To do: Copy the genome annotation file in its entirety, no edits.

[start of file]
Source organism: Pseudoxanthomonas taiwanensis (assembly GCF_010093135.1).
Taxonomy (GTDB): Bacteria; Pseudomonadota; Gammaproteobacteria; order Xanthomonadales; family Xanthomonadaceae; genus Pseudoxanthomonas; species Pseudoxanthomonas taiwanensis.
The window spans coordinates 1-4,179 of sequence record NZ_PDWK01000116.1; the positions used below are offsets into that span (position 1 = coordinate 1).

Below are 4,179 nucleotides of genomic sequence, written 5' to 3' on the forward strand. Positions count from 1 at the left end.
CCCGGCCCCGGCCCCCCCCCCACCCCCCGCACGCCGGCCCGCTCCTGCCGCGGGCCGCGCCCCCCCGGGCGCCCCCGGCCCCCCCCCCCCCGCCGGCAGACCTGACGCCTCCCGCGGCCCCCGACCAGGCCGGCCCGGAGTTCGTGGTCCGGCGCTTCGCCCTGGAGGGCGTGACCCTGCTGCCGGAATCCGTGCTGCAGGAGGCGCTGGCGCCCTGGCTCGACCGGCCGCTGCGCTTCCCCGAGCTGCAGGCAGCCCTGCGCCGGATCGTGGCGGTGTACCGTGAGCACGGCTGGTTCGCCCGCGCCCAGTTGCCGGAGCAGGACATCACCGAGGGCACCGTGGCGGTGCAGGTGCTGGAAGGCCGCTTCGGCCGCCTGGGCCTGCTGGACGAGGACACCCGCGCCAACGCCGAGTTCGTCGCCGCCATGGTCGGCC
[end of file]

Source organism: Pseudoxanthomonas taiwanensis (assembly GCF_010093135.1).
Taxonomy (GTDB): Bacteria; Pseudomonadota; Gammaproteobacteria; order Xanthomonadales; family Xanthomonadaceae; genus Pseudoxanthomonas; species Pseudoxanthomonas taiwanensis.
The window spans coordinates 1-4,179 of sequence record NZ_PDWK01000116.1; the positions used below are offsets into that span (position 1 = coordinate 1).

Below are 4,179 nucleotides of genomic sequence, written 5' to 3' on the forward strand. Positions count from 1 at the left end.
CCCGGCCCCGGCCCCCCCCCCACCCCCCGCACGCCGGCCCGCTCCTGCCGCGGGCCGCGCCCCCCCGGGCGCCCCCGGCCCCCCCCCCCCCGCCGGCAGACCTGACGCCTCCCGCGGCCCCCGACCAGGCCGGCCCGGAGTTCGTGGTCCGGCGCTTCGCCCTGGAGGGCGTGACCCTGCTGCCGGAATCCGTGCTGCAGGAGGCGCTGGCGCCCTGGCTCGACCGGCCGCTGCGCTTCCCCGAGCTGCAGGCAGCCCTGCGCCGGATCGTGGCGGTGTACCGTGAGCACGGCTGGTTCGCCCGCGCCCAGTTGCCGGAGCAGGACATCACCGAGGGCACCGTGGCGGTGCAGGTGCTGGAAGGCCGCTTCGGCCGCCTGGGCCTGCTGGACGAGGACACCCGCGCCAACGCCGAGTTCGTCGCCGCCATGGTCGGCC